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10 June 2005 High-resolution surface soil moisture variability at a midwest site
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Soil moisture is highly variable in space and time and affects the performance of electromagnetic sensors through its effects on thermal and dielectric properties. This research focused on characterizing soil moisture variability at spatial scales relevant to the sensing of small targets. Surface moistures of the top 6 cm of soil were collected on regular grids with an impedance probe. Measurements were made at 0.1-m resolution over 3- × 4-m and 3- × 5-m grids at a short grass site on silt loam. Tall grass and bare soil sites on gravelly silt loam were sampled at 1.0-m resolution over 20- × 30-m and 10- × 30-m grids. Exponential models fit to sample variograms of the 0.1-m resolution data show that soil moistures were spatially dependent over a distance of 0.5 m. Maximum variances (variogram sill), for data collected over a four-day span following a rainfall event, increased linearly with decreased mean moisture level as the soil dried. The revealed structures can be exploited to simulate soil moisture variation temporally and spatially. The impedance probe’s ability to reproduce variation in volumetric water content observed with conventional oven drying methods was demonstrated prior to the field experiment. Separate tests demonstrated that the probes can be used interchangeably. The impact of sparse surface grass on the moisture variation measured with the probe was also demonstrated to be small under the conditions tested.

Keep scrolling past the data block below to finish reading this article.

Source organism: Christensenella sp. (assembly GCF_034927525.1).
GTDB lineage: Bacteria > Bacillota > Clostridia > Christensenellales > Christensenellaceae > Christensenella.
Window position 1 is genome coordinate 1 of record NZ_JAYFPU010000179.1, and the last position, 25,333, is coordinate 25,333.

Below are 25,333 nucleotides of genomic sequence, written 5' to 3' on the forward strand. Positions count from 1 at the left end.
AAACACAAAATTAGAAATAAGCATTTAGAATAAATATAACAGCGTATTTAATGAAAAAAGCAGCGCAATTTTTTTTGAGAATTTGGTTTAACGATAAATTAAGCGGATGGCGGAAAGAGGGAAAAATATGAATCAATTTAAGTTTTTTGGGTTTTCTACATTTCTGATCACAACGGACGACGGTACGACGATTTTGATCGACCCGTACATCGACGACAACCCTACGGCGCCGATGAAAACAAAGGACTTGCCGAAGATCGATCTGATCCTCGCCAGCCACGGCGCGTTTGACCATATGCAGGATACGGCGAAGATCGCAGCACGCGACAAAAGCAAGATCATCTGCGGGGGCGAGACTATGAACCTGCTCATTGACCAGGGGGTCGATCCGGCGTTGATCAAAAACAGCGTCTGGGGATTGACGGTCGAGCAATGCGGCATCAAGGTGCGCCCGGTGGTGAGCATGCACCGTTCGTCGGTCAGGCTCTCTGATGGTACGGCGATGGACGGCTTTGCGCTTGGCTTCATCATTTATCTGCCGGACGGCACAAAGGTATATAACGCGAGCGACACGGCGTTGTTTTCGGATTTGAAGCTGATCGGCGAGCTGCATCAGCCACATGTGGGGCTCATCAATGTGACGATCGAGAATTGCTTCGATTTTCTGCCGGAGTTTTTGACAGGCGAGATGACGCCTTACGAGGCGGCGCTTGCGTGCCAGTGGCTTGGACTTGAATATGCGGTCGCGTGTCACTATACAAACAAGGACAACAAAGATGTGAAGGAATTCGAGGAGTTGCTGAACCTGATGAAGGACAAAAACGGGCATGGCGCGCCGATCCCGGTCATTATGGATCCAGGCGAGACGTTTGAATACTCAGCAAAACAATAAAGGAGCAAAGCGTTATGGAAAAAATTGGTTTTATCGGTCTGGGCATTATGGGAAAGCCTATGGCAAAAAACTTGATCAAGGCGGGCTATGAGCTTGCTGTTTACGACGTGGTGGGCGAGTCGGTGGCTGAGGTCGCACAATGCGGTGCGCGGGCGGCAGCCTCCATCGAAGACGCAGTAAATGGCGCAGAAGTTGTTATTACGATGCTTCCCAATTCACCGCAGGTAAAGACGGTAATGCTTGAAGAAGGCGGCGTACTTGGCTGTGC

© (2005) COPYRIGHT Society of Photo-Optical Instrumentation Engineers (SPIE). Downloading of the abstract is permitted for personal use only.
Rae Melloh, Chris Berini, and Ronald Bailey "High-resolution surface soil moisture variability at a midwest site", Proc. SPIE 5794, Detection and Remediation Technologies for Mines and Minelike Targets X, (10 June 2005);

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